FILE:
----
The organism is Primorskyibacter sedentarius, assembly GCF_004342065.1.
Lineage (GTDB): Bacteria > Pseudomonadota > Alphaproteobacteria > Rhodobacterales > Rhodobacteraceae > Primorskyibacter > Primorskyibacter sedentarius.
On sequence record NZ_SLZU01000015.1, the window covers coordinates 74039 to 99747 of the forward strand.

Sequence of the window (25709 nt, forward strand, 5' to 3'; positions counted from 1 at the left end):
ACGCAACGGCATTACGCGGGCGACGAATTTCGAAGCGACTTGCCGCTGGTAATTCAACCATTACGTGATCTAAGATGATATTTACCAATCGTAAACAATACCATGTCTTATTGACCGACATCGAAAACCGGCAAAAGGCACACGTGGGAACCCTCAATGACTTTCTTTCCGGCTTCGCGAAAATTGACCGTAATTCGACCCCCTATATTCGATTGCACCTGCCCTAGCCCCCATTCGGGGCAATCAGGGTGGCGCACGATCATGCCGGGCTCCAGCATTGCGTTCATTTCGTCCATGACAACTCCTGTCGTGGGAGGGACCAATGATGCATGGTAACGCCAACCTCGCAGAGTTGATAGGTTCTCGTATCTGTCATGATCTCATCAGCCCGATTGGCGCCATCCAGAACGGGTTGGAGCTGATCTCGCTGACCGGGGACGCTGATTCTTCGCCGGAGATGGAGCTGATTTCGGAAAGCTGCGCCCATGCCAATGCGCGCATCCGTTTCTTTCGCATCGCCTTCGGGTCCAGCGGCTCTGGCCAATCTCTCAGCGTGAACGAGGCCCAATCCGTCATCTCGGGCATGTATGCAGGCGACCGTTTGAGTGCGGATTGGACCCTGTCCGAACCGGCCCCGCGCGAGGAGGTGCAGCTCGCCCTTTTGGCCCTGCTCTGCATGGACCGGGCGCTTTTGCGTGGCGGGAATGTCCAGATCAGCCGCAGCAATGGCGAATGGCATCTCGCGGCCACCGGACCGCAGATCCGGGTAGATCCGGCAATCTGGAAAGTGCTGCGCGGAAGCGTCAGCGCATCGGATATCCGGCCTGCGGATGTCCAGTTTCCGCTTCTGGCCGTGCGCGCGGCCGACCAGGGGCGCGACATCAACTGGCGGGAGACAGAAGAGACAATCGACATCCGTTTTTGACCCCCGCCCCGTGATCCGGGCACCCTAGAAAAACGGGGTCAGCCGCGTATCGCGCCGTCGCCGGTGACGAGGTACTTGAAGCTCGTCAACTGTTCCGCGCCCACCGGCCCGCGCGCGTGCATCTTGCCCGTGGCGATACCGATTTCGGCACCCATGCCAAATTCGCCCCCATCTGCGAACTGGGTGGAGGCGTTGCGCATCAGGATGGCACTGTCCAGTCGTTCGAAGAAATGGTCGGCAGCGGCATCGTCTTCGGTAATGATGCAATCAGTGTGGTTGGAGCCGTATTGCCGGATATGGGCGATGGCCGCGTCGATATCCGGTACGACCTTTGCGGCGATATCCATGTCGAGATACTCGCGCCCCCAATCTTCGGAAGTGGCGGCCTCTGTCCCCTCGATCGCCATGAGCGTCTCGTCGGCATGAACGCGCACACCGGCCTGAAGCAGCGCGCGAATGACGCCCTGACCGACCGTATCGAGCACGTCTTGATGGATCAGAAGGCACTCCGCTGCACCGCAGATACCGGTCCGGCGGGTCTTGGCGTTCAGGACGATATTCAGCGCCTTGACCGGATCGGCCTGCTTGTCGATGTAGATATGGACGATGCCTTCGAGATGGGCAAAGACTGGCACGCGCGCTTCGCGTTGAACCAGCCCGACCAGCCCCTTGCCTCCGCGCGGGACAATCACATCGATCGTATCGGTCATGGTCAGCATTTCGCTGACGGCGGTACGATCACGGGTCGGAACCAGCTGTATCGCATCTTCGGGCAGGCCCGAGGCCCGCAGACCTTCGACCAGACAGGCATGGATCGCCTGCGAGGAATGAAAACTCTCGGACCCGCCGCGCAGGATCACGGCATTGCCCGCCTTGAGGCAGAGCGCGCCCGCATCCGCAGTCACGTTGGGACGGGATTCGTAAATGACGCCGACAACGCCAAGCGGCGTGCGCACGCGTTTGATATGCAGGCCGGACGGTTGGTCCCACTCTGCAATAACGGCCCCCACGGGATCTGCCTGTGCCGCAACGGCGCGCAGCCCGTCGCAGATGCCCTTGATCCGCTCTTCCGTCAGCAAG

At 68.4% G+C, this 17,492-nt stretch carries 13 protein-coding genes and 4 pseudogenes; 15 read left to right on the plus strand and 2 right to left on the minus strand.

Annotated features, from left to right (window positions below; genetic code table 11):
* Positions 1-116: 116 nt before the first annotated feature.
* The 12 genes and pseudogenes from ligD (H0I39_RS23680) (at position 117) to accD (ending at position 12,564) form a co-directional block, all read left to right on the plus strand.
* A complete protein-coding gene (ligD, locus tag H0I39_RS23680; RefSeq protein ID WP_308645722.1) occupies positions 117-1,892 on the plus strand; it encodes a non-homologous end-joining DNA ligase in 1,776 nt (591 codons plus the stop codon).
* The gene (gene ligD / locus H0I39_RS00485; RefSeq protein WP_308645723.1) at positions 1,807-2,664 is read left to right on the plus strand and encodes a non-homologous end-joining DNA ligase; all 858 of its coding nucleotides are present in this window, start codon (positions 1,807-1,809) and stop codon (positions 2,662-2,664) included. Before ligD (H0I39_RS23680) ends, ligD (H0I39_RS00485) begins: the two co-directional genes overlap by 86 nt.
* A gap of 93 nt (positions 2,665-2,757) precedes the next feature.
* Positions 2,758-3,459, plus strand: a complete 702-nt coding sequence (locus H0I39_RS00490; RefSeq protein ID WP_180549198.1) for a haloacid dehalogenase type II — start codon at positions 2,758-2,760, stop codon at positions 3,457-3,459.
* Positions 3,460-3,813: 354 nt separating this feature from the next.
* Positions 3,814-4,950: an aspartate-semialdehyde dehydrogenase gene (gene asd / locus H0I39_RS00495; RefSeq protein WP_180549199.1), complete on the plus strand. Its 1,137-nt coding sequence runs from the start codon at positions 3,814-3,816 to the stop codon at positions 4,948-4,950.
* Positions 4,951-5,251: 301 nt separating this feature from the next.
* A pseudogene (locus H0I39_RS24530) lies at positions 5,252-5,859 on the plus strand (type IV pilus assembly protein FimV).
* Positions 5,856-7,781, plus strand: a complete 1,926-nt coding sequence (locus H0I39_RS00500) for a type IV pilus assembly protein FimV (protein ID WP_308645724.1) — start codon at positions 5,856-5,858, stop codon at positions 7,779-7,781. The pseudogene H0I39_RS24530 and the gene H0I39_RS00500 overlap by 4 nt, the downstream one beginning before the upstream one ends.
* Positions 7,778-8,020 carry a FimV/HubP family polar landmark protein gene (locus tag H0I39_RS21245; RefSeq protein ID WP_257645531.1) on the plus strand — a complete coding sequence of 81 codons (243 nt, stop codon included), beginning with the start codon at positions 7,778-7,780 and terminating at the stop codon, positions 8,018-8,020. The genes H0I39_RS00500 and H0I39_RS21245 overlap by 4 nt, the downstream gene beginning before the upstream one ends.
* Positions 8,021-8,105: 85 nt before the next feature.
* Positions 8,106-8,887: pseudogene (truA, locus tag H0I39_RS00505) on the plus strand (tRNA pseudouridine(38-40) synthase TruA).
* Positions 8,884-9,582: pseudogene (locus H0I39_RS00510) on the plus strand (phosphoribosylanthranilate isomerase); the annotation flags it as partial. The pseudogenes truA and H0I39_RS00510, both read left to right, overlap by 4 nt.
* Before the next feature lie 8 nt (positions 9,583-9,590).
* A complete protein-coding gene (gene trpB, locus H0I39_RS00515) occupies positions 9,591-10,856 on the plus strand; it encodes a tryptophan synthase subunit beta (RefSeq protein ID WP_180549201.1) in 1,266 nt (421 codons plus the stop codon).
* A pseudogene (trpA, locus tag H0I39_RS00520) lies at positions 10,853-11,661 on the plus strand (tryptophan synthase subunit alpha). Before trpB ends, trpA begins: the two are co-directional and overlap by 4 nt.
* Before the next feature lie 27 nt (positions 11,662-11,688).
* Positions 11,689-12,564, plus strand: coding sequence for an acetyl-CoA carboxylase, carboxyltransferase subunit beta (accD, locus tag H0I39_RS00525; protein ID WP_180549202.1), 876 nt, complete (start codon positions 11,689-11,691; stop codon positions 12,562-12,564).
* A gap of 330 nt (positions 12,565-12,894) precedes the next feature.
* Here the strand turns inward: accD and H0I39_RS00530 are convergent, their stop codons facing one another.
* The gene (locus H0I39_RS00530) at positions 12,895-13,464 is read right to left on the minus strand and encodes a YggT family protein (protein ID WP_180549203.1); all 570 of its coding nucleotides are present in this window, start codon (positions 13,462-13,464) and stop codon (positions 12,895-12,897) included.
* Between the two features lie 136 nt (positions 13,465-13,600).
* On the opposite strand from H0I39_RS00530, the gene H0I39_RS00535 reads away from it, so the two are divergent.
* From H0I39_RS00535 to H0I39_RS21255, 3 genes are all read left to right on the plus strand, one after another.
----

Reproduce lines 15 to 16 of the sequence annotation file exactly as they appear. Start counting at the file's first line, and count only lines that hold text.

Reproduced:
* Positions 3,814-4,950: an aspartate-semialdehyde dehydrogenase gene (gene asd / locus H0I39_RS00495; RefSeq protein WP_180549199.1), complete on the plus strand. Its 1,137-nt coding sequence runs from the start codon at positions 3,814-3,816 to the stop codon at positions 4,948-4,950.
* Positions 4,951-5,251: 301 nt separating this feature from the next.